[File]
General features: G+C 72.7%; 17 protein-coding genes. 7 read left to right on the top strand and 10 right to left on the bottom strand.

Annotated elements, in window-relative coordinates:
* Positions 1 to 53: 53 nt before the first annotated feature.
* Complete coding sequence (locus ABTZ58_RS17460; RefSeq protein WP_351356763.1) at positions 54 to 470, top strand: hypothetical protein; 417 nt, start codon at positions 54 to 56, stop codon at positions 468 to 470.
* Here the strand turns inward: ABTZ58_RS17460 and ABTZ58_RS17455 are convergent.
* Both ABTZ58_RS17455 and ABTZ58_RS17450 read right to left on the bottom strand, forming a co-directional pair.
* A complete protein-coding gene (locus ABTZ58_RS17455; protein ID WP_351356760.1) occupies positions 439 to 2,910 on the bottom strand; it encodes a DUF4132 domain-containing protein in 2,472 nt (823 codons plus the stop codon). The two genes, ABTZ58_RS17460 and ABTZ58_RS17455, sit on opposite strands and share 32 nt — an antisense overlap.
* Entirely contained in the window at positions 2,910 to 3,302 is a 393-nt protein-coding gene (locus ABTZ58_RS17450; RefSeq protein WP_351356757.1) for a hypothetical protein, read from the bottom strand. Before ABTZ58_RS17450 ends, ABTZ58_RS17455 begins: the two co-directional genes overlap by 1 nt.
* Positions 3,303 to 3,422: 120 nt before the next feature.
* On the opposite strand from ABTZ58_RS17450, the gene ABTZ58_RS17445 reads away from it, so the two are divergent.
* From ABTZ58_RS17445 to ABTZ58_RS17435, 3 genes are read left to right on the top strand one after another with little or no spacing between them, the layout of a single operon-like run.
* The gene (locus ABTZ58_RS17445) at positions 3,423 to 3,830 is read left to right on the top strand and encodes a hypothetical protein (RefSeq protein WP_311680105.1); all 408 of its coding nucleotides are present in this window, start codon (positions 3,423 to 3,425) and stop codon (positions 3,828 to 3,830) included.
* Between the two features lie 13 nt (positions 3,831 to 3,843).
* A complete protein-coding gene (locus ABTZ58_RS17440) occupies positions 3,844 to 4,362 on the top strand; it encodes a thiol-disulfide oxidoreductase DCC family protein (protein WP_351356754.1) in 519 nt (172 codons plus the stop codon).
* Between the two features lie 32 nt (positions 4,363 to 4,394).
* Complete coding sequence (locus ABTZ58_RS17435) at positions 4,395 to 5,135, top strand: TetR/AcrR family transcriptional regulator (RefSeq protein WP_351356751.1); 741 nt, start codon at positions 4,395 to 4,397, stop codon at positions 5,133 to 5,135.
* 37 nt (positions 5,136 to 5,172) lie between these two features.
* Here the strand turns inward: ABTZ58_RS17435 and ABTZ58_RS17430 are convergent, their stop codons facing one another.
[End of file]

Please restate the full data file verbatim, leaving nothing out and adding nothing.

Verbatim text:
General features: G+C 72.7%; 17 protein-coding genes. 7 read left to right on the top strand and 10 right to left on the bottom strand.

Annotated elements, in window-relative coordinates:
* Positions 1 to 53: 53 nt before the first annotated feature.
* Complete coding sequence (locus ABTZ58_RS17460; RefSeq protein WP_351356763.1) at positions 54 to 470, top strand: hypothetical protein; 417 nt, start codon at positions 54 to 56, stop codon at positions 468 to 470.
* Here the strand turns inward: ABTZ58_RS17460 and ABTZ58_RS17455 are convergent.
* Both ABTZ58_RS17455 and ABTZ58_RS17450 read right to left on the bottom strand, forming a co-directional pair.
* A complete protein-coding gene (locus ABTZ58_RS17455; protein ID WP_351356760.1) occupies positions 439 to 2,910 on the bottom strand; it encodes a DUF4132 domain-containing protein in 2,472 nt (823 codons plus the stop codon). The two genes, ABTZ58_RS17460 and ABTZ58_RS17455, sit on opposite strands and share 32 nt — an antisense overlap.
* Entirely contained in the window at positions 2,910 to 3,302 is a 393-nt protein-coding gene (locus ABTZ58_RS17450; RefSeq protein WP_351356757.1) for a hypothetical protein, read from the bottom strand. Before ABTZ58_RS17450 ends, ABTZ58_RS17455 begins: the two co-directional genes overlap by 1 nt.
* Positions 3,303 to 3,422: 120 nt before the next feature.
* On the opposite strand from ABTZ58_RS17450, the gene ABTZ58_RS17445 reads away from it, so the two are divergent.
* From ABTZ58_RS17445 to ABTZ58_RS17435, 3 genes are read left to right on the top strand one after another with little or no spacing between them, the layout of a single operon-like run.
* The gene (locus ABTZ58_RS17445) at positions 3,423 to 3,830 is read left to right on the top strand and encodes a hypothetical protein (RefSeq protein WP_311680105.1); all 408 of its coding nucleotides are present in this window, start codon (positions 3,423 to 3,425) and stop codon (positions 3,828 to 3,830) included.
* Between the two features lie 13 nt (positions 3,831 to 3,843).
* A complete protein-coding gene (locus ABTZ58_RS17440) occupies positions 3,844 to 4,362 on the top strand; it encodes a thiol-disulfide oxidoreductase DCC family protein (protein WP_351356754.1) in 519 nt (172 codons plus the stop codon).
* Between the two features lie 32 nt (positions 4,363 to 4,394).
* Complete coding sequence (locus ABTZ58_RS17435) at positions 4,395 to 5,135, top strand: TetR/AcrR family transcriptional regulator (RefSeq protein WP_351356751.1); 741 nt, start codon at positions 4,395 to 4,397, stop codon at positions 5,133 to 5,135.
* 37 nt (positions 5,136 to 5,172) lie between these two features.
* Here the strand turns inward: ABTZ58_RS17435 and ABTZ58_RS17430 are convergent, their stop codons facing one another.